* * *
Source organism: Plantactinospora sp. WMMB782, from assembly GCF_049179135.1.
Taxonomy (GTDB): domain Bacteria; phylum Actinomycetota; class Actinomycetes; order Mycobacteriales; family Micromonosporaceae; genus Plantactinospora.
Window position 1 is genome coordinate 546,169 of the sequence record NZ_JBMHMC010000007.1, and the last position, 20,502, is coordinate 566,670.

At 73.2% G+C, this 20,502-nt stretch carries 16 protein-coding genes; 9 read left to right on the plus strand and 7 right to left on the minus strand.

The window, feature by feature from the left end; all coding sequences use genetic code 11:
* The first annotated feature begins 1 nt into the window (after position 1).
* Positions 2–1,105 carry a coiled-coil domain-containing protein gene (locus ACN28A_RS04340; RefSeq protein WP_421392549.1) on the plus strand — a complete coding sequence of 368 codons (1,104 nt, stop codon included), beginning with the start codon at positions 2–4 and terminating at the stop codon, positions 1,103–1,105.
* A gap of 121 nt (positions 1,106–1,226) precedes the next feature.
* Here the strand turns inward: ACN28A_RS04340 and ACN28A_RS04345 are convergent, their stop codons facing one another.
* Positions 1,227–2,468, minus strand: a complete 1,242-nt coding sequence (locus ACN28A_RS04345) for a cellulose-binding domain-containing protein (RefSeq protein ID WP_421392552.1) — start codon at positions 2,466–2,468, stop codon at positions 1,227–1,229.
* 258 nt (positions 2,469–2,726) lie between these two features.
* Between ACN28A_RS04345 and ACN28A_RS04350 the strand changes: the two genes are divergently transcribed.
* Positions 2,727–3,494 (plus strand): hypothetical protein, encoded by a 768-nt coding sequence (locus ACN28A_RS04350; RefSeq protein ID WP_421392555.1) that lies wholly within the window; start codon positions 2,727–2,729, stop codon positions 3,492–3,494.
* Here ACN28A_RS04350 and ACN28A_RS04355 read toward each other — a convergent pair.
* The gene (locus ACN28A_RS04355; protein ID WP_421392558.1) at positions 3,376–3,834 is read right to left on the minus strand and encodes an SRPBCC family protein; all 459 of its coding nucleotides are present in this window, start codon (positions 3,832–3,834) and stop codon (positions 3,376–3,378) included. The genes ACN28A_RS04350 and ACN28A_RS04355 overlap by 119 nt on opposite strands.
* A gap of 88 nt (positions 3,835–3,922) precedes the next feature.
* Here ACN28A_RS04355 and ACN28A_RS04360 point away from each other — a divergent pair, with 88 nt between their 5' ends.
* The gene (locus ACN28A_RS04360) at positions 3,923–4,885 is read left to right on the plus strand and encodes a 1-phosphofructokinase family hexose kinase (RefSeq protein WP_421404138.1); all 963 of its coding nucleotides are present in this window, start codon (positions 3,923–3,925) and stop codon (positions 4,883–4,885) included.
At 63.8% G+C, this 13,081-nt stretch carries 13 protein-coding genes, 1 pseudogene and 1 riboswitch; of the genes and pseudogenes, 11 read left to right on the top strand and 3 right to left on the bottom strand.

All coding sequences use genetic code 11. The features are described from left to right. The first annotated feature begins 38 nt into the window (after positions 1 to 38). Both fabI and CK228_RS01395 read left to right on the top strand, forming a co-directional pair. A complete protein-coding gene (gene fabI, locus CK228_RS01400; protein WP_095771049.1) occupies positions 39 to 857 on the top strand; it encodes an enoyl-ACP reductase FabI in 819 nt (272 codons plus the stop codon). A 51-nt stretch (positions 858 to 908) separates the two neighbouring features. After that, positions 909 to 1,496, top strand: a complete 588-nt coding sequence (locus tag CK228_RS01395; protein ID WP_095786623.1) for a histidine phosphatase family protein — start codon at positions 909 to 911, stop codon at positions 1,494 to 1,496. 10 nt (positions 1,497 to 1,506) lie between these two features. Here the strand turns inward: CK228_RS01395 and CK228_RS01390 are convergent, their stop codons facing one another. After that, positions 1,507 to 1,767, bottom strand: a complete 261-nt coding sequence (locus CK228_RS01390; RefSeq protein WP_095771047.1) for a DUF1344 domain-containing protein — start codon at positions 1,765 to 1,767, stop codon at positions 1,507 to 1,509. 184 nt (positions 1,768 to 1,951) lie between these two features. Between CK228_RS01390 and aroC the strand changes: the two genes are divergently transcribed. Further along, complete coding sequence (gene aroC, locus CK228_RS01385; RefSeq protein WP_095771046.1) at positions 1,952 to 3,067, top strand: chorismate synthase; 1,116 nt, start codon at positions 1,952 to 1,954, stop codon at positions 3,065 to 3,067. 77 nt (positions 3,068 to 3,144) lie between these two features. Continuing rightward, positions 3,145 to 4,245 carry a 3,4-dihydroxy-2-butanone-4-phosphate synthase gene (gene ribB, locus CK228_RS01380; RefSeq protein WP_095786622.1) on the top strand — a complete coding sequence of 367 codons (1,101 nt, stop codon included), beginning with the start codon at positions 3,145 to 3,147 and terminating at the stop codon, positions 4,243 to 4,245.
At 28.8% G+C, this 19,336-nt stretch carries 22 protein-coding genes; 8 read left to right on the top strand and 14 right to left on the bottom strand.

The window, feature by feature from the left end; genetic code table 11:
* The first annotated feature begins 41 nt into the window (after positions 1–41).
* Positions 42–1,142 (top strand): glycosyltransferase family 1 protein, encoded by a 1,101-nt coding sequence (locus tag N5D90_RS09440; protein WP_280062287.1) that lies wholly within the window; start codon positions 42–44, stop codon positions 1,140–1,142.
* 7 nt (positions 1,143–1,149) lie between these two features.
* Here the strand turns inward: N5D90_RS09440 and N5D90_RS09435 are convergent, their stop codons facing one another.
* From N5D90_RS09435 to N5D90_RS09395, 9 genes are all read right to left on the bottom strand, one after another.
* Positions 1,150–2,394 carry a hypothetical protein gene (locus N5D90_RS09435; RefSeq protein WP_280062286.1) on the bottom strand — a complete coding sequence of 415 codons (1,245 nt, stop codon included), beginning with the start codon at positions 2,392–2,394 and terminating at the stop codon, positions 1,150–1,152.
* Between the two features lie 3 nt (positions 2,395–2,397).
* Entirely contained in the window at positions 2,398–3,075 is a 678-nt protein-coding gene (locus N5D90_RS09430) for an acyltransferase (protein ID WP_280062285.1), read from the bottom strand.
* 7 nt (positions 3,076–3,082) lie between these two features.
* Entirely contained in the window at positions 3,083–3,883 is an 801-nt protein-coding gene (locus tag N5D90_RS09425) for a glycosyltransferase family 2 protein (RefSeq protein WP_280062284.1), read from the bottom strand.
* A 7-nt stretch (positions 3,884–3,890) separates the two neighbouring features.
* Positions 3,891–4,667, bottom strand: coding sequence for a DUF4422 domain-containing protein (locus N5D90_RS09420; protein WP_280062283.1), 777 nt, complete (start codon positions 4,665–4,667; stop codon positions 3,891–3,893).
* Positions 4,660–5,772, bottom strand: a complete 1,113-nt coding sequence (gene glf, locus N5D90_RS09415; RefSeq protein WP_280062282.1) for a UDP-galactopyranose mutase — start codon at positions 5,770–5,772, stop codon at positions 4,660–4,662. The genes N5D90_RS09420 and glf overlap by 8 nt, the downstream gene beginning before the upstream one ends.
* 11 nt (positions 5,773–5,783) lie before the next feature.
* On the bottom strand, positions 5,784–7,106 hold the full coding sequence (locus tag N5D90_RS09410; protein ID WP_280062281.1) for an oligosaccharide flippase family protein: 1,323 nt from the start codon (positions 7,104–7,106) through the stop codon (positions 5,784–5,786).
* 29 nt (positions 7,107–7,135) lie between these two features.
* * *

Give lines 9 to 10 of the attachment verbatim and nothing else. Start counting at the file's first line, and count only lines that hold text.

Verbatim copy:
* Here the strand turns inward: ACN28A_RS04340 and ACN28A_RS04345 are convergent, their stop codons facing one another.
* Positions 1,227–2,468, minus strand: a complete 1,242-nt coding sequence (locus ACN28A_RS04345) for a cellulose-binding domain-containing protein (RefSeq protein ID WP_421392552.1) — start codon at positions 2,466–2,468, stop codon at positions 1,227–1,229.